"Democrats See Black Turnout As a Challenge," screamed the front-page New York Times article.
Twice as many blacks, according to a recent Pew Research Center report, now say they have little or no confidence in the voting system, compared to 2004. And 29 percent of blacks believe their vote will not be accurately tallied, compared to 8 percent of whites.
Donna Brazile, the black woman who ran Al Gore's campaign, says, "This notion that elections are stolen and that elections are rigged is so common in the public sphere that we're having to go out of our way to counter them this year."
But who told blacks that devious Republicans steal their votes?
Jesse Jackson, perhaps the most widely quoted "black leader," accused election officials in 2000 of stealing the black vote. Jackson thundered, "Today we stand surrounded, Jeb Bush on one hand, Miss Harris on the other, George W. and Cheney comin' from behind, the Supreme Court of Florida. But we will not surrender. Our hopes are alive. Our dreams are alive. Our faith is alive. G-d will see us through. It's dark, but the morning comes. Don't let them break your spirit." Never mind that attorney Peter Kirsanow, current member of the U.S. Commission on Civil Rights that investigated allegations of black voter disenfranchisement, says no such disenfranchisement occurred.
Florida blacks voted in greater numbers than ever before, as a result of a vigorous NAACP get-out-the-vote effort. But many of these first-time voters failed to vote properly. Therefore, a higher proportion of black votes were properly discounted not due to some sort of scheme by Republican operatives.
2004 presidential candidate John Kerry, D-Mass., who lost the state of Ohio, recently wrote an e-mail letter to Democratic supporters. He accused election officials in that state of stealing the election from him. Now, it just so happens that Ohio's secretary of state in 2004, Ken Blackwell, is currently the Republican candidate for governor of Ohio. Kerry writes, in effect, that Blackwell stole the election from him, making the secretary unfit to hold the office of governor. "He used the power of his state office to try to intimidate Ohioans and suppress the Democratic vote," wrote Kerry. Despite record black voter turnout, and a recount showing Bush won by 118,000 of the 5.5 million votes cast, Kerry accused Blackwell of using "his office to abuse our democracy and threaten basic voting rights."
Hip-hop star and fashion mogul Sean "Puffy/P. Diddy/Diddy" Combs, as part of his "Vote or Die" effort, appeared on CNN on election morning 2004. Incredibly, he pronounced himself a victim of voter "disenfranchisement":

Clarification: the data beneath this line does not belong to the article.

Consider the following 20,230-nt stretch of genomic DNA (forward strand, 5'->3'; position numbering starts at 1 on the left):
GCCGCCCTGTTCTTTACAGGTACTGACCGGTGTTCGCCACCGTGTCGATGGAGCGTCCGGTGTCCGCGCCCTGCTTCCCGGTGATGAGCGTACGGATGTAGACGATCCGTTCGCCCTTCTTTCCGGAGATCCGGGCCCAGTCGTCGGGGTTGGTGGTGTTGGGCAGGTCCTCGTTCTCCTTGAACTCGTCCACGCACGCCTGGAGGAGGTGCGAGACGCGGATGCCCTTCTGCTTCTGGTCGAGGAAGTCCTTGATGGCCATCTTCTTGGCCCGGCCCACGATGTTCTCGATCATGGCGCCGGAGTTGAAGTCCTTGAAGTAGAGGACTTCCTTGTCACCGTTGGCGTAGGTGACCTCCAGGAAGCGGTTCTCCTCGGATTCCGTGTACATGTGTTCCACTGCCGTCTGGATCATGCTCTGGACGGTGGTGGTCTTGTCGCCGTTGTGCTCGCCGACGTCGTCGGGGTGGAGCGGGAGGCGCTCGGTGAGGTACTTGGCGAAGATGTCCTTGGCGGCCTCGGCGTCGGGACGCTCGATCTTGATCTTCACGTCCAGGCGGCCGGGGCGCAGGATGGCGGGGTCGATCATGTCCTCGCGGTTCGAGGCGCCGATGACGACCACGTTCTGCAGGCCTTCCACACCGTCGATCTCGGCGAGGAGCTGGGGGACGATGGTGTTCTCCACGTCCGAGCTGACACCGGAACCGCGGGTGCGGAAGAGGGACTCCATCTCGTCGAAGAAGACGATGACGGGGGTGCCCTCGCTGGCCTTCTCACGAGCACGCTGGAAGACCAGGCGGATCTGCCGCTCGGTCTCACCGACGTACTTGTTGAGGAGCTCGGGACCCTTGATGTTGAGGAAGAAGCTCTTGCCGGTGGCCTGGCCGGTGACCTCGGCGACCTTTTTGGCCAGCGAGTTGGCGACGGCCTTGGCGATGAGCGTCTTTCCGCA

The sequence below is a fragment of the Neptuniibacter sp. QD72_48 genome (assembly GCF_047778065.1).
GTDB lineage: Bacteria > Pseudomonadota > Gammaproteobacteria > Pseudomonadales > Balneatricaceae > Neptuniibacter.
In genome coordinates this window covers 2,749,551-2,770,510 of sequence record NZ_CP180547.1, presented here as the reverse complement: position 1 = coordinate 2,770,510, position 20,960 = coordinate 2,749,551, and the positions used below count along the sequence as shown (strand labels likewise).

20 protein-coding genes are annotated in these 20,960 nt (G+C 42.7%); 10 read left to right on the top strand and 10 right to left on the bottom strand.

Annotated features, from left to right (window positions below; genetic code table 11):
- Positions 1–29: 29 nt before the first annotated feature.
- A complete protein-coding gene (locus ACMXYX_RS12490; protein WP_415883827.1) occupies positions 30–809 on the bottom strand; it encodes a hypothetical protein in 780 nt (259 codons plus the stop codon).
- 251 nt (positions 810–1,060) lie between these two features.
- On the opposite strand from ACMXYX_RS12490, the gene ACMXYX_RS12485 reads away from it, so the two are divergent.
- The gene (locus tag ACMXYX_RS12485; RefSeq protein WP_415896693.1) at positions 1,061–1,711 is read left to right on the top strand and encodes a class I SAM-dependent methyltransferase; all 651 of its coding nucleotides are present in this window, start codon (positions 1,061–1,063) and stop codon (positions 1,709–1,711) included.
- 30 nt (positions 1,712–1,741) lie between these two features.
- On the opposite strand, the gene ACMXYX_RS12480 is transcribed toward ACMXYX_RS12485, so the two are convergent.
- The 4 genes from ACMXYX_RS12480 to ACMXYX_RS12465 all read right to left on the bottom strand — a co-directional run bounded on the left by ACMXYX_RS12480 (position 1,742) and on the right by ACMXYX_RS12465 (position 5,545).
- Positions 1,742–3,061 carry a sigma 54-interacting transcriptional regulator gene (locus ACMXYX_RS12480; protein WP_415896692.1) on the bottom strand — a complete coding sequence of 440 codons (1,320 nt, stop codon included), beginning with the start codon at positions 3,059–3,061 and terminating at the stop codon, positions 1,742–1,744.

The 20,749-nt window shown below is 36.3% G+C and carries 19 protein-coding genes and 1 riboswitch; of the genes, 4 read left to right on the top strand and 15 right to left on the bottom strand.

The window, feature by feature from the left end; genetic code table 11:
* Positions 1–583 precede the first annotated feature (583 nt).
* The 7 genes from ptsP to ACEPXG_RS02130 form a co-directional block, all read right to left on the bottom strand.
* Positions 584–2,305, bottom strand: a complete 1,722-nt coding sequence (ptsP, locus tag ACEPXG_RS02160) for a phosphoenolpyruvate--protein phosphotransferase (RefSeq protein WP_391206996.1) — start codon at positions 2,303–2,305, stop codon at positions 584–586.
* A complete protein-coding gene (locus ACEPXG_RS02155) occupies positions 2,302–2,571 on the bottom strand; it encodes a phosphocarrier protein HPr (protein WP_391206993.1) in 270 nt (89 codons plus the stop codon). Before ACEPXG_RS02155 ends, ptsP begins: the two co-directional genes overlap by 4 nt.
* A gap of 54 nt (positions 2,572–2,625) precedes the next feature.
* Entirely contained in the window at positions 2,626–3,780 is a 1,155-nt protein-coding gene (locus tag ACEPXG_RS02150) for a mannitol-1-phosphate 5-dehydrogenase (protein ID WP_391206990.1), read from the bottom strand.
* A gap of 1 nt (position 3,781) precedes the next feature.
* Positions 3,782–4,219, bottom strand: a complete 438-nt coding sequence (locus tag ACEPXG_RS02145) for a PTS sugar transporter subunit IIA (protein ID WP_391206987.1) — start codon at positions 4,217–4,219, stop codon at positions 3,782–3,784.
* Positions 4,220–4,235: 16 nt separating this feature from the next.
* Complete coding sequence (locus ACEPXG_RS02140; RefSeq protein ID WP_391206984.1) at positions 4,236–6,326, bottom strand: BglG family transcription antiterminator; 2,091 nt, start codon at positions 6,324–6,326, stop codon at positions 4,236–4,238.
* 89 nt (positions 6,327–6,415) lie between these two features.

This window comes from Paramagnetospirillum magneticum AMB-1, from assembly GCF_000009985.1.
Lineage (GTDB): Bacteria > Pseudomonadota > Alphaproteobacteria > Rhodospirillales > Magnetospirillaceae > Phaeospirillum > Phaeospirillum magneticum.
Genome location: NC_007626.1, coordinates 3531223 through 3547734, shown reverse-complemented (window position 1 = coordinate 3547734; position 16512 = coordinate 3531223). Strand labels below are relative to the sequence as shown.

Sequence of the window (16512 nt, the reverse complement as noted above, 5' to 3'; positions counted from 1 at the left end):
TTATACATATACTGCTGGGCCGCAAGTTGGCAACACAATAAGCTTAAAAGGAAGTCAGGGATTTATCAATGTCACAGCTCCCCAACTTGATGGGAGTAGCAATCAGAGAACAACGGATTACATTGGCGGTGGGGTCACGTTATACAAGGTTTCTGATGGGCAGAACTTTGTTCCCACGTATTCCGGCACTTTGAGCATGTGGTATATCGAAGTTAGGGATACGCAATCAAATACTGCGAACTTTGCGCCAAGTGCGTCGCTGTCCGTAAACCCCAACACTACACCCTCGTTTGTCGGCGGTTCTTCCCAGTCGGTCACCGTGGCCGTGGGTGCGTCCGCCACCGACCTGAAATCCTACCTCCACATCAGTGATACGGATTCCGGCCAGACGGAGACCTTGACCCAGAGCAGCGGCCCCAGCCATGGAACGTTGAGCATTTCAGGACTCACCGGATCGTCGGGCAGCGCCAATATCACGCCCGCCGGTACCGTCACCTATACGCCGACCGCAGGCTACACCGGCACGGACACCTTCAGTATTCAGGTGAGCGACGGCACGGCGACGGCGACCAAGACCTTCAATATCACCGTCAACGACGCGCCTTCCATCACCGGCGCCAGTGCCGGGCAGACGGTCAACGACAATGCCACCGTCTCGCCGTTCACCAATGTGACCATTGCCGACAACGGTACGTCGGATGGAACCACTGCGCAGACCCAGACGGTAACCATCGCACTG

Combs: . . . I'm also a disenfranchised voter. And my first time voting was, like, 2000. So I know what the talk is inside the community. I know the feeling, the buzz. This is history for us. We will decide. We're the wild card of this election.
CNN: Why do you say you were disenfranchised four years ago?
Combs: Because politicians, they just didn't pay attention to us. We're part I call ourselves the forgotten ones, youth and minority voters. Their campaign trails don't come into our communities unless they go to the churches, and they don't stop and speak to us as young men and women, like we have power like veterans do or senior citizens, but that's all about to change.
CNN: But let me just try and clear this up. You specifically?
Combs: Yes, I did. That was my first time voting.
CNN: And your vote counted, right?
Combs: And my vote definitely counted, and I learned from that. And I learned from that, and that helped me to want to get involved in a situation like this.
CNN: OK, just for the sake of our discussion. How were you disenfranchised in 2000?
Combs: You know, just the candidates not, you know, speaking to my needs, not coming in my community. I'm from Harlem, New York, from an inner-city community, and just going, seeing the school systems there not being taken care of, seeing the people having problems with health care, people having problems getting jobs. And you feel just like nobody cares about you. And your vote doesn't count.
The so-called black leadership wants blacks to think of themselves as victicrats. Government failure to respond expeditiously to Katrina racism. Republican efforts to lower taxes racism. When asked why "Eight Mile" a black area outside Detroit suffers, while the neighboring and predominately Arab area prospers, black longtime Congressman John Conyers, D-Mich., responded, "Racism."
The so-called "black leadership" wants it both ways. They want to keep blacks monolithically voting for the Democratic Party by uniting them in anger and fury over often bogus charges of "racism" and "disenfranchisement." On the other hand, they apparently want the very same blacks to ignore these charges, and go out and vote, because "every vote counts."
Pass the Advil.